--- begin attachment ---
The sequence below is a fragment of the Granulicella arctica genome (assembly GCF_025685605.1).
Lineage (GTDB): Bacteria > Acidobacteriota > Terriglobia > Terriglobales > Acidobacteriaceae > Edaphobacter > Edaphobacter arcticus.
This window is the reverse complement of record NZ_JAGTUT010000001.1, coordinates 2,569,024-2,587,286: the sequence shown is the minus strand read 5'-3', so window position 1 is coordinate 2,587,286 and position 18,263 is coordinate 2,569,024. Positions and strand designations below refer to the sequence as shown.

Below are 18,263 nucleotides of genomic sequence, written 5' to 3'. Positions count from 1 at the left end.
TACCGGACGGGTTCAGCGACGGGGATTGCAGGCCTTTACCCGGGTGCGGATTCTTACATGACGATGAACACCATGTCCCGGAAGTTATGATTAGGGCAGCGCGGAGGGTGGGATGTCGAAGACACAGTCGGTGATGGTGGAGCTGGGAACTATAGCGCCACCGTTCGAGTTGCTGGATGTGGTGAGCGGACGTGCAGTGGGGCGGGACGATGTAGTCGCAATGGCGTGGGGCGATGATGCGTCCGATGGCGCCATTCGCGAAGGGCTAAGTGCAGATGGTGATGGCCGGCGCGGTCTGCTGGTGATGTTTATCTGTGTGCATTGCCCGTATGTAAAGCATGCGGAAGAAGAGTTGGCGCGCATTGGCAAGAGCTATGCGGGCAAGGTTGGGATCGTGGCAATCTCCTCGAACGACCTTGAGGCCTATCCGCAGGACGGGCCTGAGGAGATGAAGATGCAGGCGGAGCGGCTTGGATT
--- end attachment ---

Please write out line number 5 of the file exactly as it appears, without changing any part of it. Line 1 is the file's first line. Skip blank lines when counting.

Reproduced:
TACCGGACGGGTTCAGCGACGGGGATTGCAGGCCTTTACCCGGGTGCGGATTCTTACATGACGATGAACACCATGTCCCGGAAGTTATGATTAGGGCAGCGCGGAGGGTGGGATGTCGAAGACACAGTCGGTGATGGTGGAGCTGGGAACTATAGCGCCACCGTTCGAGTTGCTGGATGTGGTGAGCGGACGTGCAGTGGGGCGGGACGATGTAGTCGCAATGGCGTGGGGCGATGATGCGTCCGATGGCGCCATTCGCGAAGGGCTAAGTGCAGATGGTGATGGCCGGCGCGGTCTGCTGGTGATGTTTATCTGTGTGCATTGCCCGTATGTAAAGCATGCGGAAGAAGAGTTGGCGCGCATTGGCAAGAGCTATGCGGGCAAGGTTGGGATCGTGGCAATCTCCTCGAACGACCTTGAGGCCTATCCGCAGGACGGGCCTGAGGAGATGAAGATGCAGGCGGAGCGGCTTGGATT